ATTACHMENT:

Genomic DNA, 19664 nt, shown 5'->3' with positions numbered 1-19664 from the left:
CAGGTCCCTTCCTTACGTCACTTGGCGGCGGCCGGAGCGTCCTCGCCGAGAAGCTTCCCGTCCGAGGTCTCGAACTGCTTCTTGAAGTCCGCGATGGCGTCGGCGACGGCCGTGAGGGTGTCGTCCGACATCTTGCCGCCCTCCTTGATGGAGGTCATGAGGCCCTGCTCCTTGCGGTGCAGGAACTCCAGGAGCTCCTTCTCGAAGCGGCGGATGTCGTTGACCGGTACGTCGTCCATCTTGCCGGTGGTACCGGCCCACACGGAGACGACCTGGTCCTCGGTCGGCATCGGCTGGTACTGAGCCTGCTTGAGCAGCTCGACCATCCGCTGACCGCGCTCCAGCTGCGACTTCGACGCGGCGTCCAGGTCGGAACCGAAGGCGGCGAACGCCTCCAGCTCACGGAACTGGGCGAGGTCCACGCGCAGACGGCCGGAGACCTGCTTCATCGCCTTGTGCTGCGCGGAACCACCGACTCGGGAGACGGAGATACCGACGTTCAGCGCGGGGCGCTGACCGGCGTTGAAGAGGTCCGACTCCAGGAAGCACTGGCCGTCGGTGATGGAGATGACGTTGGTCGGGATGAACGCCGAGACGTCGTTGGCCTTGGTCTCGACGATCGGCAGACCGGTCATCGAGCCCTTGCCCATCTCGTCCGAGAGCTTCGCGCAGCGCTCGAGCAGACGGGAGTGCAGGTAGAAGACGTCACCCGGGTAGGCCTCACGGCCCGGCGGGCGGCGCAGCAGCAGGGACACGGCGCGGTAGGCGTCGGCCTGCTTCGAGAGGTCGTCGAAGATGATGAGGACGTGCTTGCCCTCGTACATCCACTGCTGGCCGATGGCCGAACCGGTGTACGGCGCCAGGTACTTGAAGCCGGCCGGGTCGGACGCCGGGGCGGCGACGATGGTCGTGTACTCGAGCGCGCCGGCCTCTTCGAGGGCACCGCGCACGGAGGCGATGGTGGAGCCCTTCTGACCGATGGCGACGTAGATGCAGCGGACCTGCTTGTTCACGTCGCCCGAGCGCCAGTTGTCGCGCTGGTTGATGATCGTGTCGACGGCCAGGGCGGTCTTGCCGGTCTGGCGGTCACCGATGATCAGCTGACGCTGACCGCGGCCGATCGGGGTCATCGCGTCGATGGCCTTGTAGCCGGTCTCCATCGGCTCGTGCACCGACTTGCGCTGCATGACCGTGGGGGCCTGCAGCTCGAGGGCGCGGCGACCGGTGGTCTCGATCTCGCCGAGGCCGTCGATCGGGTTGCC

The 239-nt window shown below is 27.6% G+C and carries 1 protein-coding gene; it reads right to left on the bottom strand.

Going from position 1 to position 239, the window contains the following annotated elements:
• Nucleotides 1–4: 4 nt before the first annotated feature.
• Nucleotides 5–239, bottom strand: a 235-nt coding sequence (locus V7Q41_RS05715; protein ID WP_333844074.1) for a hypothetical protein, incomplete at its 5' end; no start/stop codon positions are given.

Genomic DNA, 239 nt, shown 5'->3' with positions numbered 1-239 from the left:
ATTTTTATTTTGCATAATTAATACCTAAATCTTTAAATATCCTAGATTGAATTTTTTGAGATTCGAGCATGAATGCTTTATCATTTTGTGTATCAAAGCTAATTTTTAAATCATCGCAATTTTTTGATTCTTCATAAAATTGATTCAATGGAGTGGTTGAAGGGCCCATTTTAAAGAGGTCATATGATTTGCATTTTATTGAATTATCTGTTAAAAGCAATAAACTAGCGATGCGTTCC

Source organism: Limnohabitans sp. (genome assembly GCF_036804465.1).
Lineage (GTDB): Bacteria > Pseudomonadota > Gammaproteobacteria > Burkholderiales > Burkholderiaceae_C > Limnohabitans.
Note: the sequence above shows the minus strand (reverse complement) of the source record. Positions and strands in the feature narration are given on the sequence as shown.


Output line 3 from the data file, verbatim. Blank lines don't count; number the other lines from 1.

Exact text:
The 239-nt window shown below is 27.6% G+C and carries 1 protein-coding gene; it reads right to left on the bottom strand.